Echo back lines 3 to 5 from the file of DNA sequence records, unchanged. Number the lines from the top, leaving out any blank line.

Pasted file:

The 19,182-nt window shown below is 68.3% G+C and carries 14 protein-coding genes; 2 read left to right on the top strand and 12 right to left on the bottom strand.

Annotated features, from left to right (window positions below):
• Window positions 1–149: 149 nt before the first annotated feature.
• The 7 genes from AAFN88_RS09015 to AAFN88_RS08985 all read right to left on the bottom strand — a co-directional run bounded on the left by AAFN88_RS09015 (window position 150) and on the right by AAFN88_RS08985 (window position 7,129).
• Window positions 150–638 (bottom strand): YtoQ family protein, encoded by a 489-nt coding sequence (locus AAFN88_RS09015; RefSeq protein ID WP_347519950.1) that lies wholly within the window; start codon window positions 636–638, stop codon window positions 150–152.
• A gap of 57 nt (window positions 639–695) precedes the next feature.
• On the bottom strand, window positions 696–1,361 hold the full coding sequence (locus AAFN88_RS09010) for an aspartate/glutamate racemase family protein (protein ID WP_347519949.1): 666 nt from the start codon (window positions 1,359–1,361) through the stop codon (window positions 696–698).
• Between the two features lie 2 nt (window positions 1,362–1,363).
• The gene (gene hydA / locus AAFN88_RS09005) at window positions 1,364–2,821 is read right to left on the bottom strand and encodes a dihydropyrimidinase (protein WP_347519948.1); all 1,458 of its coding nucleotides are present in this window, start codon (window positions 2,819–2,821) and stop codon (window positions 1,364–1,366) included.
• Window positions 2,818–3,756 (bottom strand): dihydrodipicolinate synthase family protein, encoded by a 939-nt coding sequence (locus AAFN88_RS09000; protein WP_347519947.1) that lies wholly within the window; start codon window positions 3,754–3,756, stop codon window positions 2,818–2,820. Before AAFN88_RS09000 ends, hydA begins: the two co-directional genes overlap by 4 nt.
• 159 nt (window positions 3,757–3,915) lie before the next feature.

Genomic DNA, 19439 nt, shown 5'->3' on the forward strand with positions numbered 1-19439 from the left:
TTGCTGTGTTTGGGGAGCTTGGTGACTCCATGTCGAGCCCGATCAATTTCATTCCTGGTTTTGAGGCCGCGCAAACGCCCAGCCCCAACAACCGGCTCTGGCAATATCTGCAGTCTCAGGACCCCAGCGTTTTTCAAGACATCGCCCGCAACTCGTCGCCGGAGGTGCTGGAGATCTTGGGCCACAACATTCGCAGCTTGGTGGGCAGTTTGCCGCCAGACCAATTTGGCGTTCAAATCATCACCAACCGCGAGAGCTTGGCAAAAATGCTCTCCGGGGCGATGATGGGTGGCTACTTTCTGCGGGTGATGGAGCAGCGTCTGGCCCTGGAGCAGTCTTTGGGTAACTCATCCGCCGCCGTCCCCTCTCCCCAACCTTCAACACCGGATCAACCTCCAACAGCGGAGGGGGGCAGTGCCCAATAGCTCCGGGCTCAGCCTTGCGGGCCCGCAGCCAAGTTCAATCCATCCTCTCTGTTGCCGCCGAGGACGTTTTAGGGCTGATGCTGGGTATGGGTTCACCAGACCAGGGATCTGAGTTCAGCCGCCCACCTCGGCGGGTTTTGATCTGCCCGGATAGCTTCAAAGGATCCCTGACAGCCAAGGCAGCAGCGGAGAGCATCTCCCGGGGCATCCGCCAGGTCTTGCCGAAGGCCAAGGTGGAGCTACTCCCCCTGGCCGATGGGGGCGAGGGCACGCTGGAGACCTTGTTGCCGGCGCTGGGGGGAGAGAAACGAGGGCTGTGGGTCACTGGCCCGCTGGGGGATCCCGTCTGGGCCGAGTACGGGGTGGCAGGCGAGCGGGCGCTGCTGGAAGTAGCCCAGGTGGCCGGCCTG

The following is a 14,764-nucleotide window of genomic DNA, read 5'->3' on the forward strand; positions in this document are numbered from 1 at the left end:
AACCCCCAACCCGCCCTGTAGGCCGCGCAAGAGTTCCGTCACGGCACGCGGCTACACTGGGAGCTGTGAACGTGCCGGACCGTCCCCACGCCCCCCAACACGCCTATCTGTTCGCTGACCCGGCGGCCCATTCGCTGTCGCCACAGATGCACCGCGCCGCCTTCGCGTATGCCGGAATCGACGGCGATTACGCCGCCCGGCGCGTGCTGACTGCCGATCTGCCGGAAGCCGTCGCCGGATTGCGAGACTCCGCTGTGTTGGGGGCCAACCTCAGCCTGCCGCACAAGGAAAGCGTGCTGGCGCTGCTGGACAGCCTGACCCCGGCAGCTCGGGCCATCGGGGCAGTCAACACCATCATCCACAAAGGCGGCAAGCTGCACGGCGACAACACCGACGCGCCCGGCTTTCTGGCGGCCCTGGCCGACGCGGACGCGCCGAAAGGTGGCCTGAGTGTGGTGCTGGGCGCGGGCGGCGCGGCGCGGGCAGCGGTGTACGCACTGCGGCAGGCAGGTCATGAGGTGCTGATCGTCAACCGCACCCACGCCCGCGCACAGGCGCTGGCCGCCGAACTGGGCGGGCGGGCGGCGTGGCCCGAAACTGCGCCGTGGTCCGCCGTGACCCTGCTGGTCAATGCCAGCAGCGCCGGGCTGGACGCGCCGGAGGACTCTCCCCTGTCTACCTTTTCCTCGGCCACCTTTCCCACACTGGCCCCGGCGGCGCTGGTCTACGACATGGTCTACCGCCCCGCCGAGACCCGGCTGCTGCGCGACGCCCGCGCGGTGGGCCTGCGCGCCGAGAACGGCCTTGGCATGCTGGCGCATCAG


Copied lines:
• Window positions 1–149: 149 nt before the first annotated feature.
• The 7 genes from AAFN88_RS09015 to AAFN88_RS08985 all read right to left on the bottom strand — a co-directional run bounded on the left by AAFN88_RS09015 (window position 150) and on the right by AAFN88_RS08985 (window position 7,129).
• Window positions 150–638 (bottom strand): YtoQ family protein, encoded by a 489-nt coding sequence (locus AAFN88_RS09015; RefSeq protein ID WP_347519950.1) that lies wholly within the window; start codon window positions 636–638, stop codon window positions 150–152.